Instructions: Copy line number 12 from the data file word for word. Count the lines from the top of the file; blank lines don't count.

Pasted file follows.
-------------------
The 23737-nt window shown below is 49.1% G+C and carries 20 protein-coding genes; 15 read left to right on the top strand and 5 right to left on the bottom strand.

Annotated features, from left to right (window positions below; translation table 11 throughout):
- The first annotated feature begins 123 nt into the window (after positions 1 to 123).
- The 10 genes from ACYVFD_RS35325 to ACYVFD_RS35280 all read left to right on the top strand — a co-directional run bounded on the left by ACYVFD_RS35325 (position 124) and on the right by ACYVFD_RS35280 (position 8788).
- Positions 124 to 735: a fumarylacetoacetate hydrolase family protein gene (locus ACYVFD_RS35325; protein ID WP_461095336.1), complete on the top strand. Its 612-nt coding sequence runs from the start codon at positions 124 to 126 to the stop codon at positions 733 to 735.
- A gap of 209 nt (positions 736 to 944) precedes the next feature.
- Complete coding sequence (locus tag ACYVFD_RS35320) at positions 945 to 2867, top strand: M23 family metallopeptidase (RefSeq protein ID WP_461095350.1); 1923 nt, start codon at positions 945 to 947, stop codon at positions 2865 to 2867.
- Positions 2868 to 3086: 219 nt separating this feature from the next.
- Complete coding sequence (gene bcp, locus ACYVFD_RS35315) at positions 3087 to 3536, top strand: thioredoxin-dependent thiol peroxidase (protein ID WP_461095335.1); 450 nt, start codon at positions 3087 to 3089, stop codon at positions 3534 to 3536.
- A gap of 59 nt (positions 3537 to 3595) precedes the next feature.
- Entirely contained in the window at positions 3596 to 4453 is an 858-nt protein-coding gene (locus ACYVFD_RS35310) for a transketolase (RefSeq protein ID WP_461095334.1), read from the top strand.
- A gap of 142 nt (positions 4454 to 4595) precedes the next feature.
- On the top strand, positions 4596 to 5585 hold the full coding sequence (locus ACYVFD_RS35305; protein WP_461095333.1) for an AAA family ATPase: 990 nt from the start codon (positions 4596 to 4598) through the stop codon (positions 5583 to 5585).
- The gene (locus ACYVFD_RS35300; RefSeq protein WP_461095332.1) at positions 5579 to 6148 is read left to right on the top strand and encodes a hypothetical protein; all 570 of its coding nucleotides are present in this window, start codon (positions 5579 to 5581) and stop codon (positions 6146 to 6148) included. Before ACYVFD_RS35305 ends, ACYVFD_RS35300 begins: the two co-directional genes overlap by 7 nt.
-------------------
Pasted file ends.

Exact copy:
- A gap of 142 nt (positions 4454 to 4595) precedes the next feature.